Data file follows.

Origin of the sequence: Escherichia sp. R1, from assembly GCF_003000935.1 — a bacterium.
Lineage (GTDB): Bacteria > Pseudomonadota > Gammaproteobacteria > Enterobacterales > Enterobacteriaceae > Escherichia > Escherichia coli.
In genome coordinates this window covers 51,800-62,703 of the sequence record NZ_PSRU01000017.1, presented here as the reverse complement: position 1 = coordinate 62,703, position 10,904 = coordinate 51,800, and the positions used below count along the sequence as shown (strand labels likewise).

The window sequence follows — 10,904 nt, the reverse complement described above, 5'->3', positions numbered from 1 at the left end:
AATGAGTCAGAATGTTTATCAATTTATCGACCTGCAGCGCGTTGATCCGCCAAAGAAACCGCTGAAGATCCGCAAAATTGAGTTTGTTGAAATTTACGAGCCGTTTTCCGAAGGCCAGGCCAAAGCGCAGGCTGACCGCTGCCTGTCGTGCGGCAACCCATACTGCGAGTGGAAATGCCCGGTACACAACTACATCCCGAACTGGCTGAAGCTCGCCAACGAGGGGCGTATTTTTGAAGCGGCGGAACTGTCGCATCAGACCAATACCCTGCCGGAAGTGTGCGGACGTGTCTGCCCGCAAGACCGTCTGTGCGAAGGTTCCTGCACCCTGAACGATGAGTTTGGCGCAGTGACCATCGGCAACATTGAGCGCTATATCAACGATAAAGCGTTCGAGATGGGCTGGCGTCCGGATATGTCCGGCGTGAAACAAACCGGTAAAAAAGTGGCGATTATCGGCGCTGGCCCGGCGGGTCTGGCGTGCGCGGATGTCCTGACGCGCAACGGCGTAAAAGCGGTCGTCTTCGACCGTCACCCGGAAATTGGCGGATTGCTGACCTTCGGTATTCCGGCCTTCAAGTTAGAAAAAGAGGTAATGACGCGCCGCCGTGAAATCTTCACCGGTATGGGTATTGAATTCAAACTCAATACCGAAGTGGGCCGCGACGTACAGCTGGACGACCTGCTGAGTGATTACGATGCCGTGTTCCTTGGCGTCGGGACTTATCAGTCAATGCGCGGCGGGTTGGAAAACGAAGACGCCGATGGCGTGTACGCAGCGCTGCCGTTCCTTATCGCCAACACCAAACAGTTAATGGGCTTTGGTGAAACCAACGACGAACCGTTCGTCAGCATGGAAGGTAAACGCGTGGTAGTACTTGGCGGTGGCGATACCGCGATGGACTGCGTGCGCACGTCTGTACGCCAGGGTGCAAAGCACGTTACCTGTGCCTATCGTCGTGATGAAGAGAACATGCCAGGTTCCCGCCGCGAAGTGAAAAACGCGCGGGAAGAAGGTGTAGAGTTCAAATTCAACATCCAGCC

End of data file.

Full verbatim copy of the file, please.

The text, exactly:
Origin of the sequence: Escherichia sp. R1, from assembly GCF_003000935.1 — a bacterium.
Lineage (GTDB): Bacteria > Pseudomonadota > Gammaproteobacteria > Enterobacterales > Enterobacteriaceae > Escherichia > Escherichia coli.
In genome coordinates this window covers 51,800-62,703 of the sequence record NZ_PSRU01000017.1, presented here as the reverse complement: position 1 = coordinate 62,703, position 10,904 = coordinate 51,800, and the positions used below count along the sequence as shown (strand labels likewise).

The window sequence follows — 10,904 nt, the reverse complement described above, 5'->3', positions numbered from 1 at the left end:
AATGAGTCAGAATGTTTATCAATTTATCGACCTGCAGCGCGTTGATCCGCCAAAGAAACCGCTGAAGATCCGCAAAATTGAGTTTGTTGAAATTTACGAGCCGTTTTCCGAAGGCCAGGCCAAAGCGCAGGCTGACCGCTGCCTGTCGTGCGGCAACCCATACTGCGAGTGGAAATGCCCGGTACACAACTACATCCCGAACTGGCTGAAGCTCGCCAACGAGGGGCGTATTTTTGAAGCGGCGGAACTGTCGCATCAGACCAATACCCTGCCGGAAGTGTGCGGACGTGTCTGCCCGCAAGACCGTCTGTGCGAAGGTTCCTGCACCCTGAACGATGAGTTTGGCGCAGTGACCATCGGCAACATTGAGCGCTATATCAACGATAAAGCGTTCGAGATGGGCTGGCGTCCGGATATGTCCGGCGTGAAACAAACCGGTAAAAAAGTGGCGATTATCGGCGCTGGCCCGGCGGGTCTGGCGTGCGCGGATGTCCTGACGCGCAACGGCGTAAAAGCGGTCGTCTTCGACCGTCACCCGGAAATTGGCGGATTGCTGACCTTCGGTATTCCGGCCTTCAAGTTAGAAAAAGAGGTAATGACGCGCCGCCGTGAAATCTTCACCGGTATGGGTATTGAATTCAAACTCAATACCGAAGTGGGCCGCGACGTACAGCTGGACGACCTGCTGAGTGATTACGATGCCGTGTTCCTTGGCGTCGGGACTTATCAGTCAATGCGCGGCGGGTTGGAAAACGAAGACGCCGATGGCGTGTACGCAGCGCTGCCGTTCCTTATCGCCAACACCAAACAGTTAATGGGCTTTGGTGAAACCAACGACGAACCGTTCGTCAGCATGGAAGGTAAACGCGTGGTAGTACTTGGCGGTGGCGATACCGCGATGGACTGCGTGCGCACGTCTGTACGCCAGGGTGCAAAGCACGTTACCTGTGCCTATCGTCGTGATGAAGAGAACATGCCAGGTTCCCGCCGCGAAGTGAAAAACGCGCGGGAAGAAGGTGTAGAGTTCAAATTCAACATCCAGCC